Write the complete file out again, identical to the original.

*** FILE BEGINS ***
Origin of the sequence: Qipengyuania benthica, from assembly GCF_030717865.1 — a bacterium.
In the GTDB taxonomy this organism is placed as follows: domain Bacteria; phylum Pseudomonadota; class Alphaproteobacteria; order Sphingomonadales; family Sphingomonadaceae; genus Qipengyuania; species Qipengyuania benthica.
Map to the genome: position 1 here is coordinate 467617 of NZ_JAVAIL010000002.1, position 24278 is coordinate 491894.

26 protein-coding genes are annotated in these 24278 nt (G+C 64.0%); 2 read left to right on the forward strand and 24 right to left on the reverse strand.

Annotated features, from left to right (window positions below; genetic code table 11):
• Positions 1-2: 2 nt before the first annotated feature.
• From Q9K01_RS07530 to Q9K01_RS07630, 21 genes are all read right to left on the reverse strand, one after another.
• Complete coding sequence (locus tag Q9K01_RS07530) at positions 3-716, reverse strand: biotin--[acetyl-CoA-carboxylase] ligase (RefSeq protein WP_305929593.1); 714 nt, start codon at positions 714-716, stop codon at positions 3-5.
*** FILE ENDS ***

Origin of the sequence: Qipengyuania benthica, from assembly GCF_030717865.1 — a bacterium.
In the GTDB taxonomy this organism is placed as follows: domain Bacteria; phylum Pseudomonadota; class Alphaproteobacteria; order Sphingomonadales; family Sphingomonadaceae; genus Qipengyuania; species Qipengyuania benthica.
Map to the genome: position 1 here is coordinate 467617 of NZ_JAVAIL010000002.1, position 24278 is coordinate 491894.

26 protein-coding genes are annotated in these 24278 nt (G+C 64.0%); 2 read left to right on the forward strand and 24 right to left on the reverse strand.

Annotated features, from left to right (window positions below; genetic code table 11):
• Positions 1-2: 2 nt before the first annotated feature.
• From Q9K01_RS07530 to Q9K01_RS07630, 21 genes are all read right to left on the reverse strand, one after another.
• Complete coding sequence (locus tag Q9K01_RS07530) at positions 3-716, reverse strand: biotin--[acetyl-CoA-carboxylase] ligase (RefSeq protein WP_305929593.1); 714 nt, start codon at positions 714-716, stop codon at positions 3-5.